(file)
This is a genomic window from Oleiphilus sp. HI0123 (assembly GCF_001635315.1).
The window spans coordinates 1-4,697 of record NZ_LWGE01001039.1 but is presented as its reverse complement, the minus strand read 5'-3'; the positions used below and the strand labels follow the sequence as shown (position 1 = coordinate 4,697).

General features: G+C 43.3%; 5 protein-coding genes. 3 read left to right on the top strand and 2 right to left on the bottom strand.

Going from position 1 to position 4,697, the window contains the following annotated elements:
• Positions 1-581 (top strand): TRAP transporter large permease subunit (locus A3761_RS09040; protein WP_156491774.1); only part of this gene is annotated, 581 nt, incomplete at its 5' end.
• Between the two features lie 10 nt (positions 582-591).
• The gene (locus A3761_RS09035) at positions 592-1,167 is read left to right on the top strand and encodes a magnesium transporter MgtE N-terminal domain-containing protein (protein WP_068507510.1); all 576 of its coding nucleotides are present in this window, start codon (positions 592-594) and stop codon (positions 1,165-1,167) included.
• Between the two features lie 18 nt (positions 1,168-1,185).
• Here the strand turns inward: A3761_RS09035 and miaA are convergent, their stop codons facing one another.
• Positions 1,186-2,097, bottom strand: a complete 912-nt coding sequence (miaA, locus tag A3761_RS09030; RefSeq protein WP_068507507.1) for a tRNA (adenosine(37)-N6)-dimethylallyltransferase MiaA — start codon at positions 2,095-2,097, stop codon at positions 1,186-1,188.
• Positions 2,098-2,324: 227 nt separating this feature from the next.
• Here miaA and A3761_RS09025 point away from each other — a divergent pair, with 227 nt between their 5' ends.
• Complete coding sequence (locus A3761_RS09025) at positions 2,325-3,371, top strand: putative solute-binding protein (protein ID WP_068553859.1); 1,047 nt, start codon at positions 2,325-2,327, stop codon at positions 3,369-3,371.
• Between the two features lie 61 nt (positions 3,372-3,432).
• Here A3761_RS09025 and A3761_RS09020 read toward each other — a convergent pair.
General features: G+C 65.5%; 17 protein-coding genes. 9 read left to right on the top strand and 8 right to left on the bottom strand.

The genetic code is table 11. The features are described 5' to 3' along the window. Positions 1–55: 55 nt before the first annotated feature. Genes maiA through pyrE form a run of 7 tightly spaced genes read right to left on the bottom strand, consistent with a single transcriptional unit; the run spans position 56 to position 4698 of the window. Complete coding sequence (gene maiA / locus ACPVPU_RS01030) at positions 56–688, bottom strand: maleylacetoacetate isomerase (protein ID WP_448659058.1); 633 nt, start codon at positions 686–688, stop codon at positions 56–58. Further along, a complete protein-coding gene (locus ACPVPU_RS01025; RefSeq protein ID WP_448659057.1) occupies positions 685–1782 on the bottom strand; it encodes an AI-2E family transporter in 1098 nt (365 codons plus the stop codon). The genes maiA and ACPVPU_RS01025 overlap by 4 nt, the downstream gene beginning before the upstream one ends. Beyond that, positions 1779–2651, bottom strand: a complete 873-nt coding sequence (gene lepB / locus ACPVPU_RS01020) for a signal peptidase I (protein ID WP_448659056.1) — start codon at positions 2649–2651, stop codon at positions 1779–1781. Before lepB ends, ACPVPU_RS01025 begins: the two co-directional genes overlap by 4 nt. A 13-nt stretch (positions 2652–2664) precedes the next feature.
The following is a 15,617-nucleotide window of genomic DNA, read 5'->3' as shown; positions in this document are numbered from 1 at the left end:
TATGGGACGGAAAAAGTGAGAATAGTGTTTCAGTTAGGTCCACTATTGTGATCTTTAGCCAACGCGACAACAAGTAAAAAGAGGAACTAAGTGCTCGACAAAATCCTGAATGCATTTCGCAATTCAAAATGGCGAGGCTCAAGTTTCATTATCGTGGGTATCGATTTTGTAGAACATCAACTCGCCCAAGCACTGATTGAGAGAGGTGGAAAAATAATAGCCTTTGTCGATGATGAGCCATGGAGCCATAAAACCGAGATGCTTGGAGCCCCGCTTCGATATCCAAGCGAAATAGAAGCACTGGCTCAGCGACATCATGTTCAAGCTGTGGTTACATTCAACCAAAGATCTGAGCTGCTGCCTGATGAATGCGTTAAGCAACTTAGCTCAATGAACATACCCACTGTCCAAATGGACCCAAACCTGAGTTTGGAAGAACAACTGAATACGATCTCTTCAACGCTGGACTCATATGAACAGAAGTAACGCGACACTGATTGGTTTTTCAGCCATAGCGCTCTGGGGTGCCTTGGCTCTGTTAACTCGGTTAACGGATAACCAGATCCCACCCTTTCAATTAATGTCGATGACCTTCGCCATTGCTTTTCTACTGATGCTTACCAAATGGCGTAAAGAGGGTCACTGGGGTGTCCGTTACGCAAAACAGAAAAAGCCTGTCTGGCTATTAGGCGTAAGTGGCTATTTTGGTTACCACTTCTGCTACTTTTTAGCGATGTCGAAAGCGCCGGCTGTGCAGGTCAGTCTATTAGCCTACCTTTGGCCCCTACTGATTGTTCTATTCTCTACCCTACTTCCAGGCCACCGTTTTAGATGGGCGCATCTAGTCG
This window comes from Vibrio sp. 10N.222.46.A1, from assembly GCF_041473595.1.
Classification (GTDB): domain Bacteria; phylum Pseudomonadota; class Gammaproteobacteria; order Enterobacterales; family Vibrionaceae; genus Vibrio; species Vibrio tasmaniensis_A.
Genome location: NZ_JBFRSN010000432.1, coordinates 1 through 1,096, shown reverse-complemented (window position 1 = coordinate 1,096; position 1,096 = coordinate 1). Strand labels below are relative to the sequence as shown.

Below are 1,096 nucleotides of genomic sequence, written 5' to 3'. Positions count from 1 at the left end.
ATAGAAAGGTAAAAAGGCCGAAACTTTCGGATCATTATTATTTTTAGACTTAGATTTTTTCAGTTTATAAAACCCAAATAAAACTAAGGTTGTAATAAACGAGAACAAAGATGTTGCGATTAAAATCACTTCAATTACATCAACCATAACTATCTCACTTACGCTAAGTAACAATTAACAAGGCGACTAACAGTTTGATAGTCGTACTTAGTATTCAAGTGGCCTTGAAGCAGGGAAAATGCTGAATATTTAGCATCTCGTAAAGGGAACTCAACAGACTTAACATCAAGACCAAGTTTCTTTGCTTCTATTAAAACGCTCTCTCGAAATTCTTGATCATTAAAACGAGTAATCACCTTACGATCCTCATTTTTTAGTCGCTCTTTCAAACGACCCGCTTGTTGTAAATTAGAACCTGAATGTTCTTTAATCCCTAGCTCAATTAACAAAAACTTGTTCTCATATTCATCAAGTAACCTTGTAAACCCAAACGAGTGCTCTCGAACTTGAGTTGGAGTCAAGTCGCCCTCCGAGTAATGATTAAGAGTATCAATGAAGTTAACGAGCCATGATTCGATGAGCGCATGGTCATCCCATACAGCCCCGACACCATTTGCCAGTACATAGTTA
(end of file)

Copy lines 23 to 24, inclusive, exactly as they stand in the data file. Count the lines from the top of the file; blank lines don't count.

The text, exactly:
Below are 1,096 nucleotides of genomic sequence, written 5' to 3'. Positions count from 1 at the left end.
ATAGAAAGGTAAAAAGGCCGAAACTTTCGGATCATTATTATTTTTAGACTTAGATTTTTTCAGTTTATAAAACCCAAATAAAACTAAGGTTGTAATAAACGAGAACAAAGATGTTGCGATTAAAATCACTTCAATTACATCAACCATAACTATCTCACTTACGCTAAGTAACAATTAACAAGGCGACTAACAGTTTGATAGTCGTACTTAGTATTCAAGTGGCCTTGAAGCAGGGAAAATGCTGAATATTTAGCATCTCGTAAAGGGAACTCAACAGACTTAACATCAAGACCAAGTTTCTTTGCTTCTATTAAAACGCTCTCTCGAAATTCTTGATCATTAAAACGAGTAATCACCTTACGATCCTCATTTTTTAGTCGCTCTTTCAAACGACCCGCTTGTTGTAAATTAGAACCTGAATGTTCTTTAATCCCTAGCTCAATTAACAAAAACTTGTTCTCATATTCATCAAGTAACCTTGTAAACCCAAACGAGTGCTCTCGAACTTGAGTTGGAGTCAAGTCGCCCTCCGAGTAATGATTAAGAGTATCAATGAAGTTAACGAGCCATGATTCGATGAGCGCATGGTCATCCCATACAGCCCCGACACCATTTGCCAGTACATAGTTA